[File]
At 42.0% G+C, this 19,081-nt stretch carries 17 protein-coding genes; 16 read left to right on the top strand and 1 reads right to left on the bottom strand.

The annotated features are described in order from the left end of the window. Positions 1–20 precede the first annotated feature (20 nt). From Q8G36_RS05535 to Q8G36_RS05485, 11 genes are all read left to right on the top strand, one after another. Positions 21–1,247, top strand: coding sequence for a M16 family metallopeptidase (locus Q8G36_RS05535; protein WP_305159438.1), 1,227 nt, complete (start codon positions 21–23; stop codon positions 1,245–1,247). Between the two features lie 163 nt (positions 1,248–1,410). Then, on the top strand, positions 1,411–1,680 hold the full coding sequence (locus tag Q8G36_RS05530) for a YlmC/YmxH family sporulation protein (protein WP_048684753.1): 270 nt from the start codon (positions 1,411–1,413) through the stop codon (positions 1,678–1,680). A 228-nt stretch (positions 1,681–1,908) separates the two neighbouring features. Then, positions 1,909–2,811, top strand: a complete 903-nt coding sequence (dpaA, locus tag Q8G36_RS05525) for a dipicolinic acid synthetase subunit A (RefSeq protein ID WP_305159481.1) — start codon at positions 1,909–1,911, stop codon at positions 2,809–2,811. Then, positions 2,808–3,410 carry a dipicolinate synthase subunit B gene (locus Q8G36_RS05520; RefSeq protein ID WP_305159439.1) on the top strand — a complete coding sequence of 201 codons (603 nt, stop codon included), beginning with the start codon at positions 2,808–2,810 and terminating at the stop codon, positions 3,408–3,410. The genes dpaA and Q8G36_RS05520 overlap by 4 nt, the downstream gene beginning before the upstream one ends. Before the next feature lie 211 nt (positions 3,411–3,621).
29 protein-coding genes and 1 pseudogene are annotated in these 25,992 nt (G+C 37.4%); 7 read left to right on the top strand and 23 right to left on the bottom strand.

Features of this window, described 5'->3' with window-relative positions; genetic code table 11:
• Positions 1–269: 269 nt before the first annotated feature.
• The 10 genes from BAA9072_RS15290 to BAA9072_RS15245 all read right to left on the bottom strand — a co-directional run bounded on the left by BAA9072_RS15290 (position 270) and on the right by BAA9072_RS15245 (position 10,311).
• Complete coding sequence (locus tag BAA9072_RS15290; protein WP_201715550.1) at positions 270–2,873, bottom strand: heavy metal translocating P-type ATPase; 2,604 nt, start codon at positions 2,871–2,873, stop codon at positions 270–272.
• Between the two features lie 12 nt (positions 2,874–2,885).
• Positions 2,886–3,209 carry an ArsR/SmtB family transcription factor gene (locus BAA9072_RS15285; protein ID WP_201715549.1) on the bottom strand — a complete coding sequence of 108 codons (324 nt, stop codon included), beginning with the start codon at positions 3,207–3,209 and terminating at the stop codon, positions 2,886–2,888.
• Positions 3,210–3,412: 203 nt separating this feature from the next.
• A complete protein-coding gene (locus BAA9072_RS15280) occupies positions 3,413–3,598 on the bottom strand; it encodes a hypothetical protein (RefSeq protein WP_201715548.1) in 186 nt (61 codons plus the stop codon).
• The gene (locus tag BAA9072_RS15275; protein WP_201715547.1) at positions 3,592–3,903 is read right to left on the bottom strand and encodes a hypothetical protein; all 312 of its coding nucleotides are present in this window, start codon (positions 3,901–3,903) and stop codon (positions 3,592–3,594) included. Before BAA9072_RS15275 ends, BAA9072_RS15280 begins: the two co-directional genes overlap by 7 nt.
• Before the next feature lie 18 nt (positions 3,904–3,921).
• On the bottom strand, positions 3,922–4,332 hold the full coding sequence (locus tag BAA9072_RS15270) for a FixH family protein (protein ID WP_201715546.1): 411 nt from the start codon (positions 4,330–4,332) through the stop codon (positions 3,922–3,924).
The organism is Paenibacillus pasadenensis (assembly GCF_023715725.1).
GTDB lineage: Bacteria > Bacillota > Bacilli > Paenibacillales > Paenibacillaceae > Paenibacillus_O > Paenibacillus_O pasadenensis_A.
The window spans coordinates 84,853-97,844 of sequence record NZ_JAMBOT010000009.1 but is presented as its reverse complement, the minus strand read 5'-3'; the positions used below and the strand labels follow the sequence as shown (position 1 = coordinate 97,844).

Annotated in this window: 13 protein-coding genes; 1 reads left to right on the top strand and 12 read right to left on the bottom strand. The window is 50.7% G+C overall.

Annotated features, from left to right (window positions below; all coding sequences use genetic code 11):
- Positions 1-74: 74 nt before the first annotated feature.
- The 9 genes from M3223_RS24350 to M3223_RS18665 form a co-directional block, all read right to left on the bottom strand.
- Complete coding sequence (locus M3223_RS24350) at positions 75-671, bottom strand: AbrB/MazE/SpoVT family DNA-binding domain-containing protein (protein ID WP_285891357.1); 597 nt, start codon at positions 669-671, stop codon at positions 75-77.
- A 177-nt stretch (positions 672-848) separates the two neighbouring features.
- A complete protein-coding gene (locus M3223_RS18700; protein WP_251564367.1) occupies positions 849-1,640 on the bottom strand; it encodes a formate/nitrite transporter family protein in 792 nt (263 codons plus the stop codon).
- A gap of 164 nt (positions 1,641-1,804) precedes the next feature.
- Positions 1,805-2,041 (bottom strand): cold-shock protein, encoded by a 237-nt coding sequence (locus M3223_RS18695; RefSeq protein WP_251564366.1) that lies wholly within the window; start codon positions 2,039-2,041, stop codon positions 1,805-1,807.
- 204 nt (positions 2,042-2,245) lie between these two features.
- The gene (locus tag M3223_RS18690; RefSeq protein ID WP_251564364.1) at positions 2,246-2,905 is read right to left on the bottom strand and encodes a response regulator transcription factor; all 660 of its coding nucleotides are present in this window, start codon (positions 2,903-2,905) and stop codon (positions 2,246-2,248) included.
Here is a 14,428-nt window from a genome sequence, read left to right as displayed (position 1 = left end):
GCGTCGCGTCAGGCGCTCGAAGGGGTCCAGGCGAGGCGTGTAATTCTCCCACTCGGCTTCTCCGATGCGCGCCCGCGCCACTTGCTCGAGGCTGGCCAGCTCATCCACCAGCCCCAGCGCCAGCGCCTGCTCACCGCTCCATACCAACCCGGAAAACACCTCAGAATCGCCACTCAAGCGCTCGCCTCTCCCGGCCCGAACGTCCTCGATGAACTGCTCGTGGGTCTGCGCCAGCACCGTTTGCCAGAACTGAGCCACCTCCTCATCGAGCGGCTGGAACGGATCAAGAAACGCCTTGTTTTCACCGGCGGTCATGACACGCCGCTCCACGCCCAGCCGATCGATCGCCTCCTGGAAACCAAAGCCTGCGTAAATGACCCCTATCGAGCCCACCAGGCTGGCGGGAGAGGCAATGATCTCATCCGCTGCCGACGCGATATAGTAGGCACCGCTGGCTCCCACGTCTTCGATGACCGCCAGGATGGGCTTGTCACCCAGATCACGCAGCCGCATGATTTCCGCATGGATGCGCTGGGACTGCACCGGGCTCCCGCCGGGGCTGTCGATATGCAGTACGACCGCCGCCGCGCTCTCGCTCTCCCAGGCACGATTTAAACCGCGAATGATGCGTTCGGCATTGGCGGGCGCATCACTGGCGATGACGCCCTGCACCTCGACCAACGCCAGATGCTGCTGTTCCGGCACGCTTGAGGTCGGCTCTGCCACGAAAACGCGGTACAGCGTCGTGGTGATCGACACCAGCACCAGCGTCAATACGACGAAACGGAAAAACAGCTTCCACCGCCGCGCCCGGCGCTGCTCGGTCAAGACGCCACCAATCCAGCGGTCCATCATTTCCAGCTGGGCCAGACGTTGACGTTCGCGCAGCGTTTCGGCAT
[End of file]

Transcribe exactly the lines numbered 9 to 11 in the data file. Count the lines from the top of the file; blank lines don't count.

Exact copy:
• Positions 2,886–3,209 carry an ArsR/SmtB family transcription factor gene (locus BAA9072_RS15285; protein ID WP_201715549.1) on the bottom strand — a complete coding sequence of 108 codons (324 nt, stop codon included), beginning with the start codon at positions 3,207–3,209 and terminating at the stop codon, positions 2,886–2,888.
• Positions 3,210–3,412: 203 nt separating this feature from the next.
• A complete protein-coding gene (locus BAA9072_RS15280) occupies positions 3,413–3,598 on the bottom strand; it encodes a hypothetical protein (RefSeq protein WP_201715548.1) in 186 nt (61 codons plus the stop codon).